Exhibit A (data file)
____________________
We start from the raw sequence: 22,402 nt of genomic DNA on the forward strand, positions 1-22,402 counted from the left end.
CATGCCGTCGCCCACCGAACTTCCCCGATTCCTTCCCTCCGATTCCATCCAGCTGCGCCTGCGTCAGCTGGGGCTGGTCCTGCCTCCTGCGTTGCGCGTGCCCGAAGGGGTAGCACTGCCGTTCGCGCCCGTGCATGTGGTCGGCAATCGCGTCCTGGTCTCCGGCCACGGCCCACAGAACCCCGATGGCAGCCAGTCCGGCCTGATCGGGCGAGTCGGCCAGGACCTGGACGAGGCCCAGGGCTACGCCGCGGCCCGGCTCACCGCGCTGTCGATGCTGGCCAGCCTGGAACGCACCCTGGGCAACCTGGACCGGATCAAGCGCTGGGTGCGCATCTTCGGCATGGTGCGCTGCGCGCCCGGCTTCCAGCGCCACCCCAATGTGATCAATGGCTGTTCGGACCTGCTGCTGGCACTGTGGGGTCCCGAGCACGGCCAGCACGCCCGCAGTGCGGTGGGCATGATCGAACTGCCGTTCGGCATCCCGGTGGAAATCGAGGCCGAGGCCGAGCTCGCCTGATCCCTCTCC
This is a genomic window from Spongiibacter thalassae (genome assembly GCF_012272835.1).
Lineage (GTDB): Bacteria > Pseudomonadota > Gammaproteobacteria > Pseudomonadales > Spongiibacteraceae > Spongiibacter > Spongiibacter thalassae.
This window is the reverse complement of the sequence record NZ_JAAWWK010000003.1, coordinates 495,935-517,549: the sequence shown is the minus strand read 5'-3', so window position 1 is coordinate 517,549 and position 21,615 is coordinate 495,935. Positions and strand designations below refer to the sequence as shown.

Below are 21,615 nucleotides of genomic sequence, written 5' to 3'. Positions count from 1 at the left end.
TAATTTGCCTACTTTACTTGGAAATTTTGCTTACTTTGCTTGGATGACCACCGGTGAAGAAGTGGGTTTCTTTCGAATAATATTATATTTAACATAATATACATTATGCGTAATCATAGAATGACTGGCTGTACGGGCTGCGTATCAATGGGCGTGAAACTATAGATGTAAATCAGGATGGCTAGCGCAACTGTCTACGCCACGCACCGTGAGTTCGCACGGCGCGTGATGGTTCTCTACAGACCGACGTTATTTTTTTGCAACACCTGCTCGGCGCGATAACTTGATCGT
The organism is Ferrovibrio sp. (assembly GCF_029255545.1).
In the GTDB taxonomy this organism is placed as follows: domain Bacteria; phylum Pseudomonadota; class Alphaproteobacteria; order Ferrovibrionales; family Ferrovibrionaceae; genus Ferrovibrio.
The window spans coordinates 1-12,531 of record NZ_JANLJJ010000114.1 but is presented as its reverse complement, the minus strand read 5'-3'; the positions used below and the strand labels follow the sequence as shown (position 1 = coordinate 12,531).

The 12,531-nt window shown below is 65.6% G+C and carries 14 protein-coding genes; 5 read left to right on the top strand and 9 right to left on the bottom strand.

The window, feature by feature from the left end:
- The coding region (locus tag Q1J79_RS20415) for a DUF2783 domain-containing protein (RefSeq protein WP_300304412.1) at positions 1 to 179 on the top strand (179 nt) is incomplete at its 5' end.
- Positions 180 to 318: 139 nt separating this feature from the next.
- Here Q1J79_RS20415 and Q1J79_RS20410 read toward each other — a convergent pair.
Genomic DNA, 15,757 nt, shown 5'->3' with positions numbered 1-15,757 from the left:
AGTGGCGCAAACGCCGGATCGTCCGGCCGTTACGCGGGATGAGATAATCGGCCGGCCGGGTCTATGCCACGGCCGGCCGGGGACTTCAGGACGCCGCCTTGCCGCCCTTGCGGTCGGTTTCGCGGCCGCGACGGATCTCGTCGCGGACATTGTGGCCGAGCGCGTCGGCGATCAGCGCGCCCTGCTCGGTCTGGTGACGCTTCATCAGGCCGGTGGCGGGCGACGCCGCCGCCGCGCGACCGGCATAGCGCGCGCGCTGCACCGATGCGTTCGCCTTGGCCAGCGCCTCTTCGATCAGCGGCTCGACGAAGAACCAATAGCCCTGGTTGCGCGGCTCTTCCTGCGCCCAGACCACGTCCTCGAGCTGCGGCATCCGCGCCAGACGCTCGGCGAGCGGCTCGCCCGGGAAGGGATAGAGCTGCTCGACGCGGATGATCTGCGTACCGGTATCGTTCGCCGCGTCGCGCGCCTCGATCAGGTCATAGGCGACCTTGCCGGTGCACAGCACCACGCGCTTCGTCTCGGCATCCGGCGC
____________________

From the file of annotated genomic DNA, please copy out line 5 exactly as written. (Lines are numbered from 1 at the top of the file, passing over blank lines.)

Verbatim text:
This window is the reverse complement of the sequence record NZ_JAAWWK010000003.1, coordinates 495,935-517,549: the sequence shown is the minus strand read 5'-3', so window position 1 is coordinate 517,549 and position 21,615 is coordinate 495,935. Positions and strand designations below refer to the sequence as shown.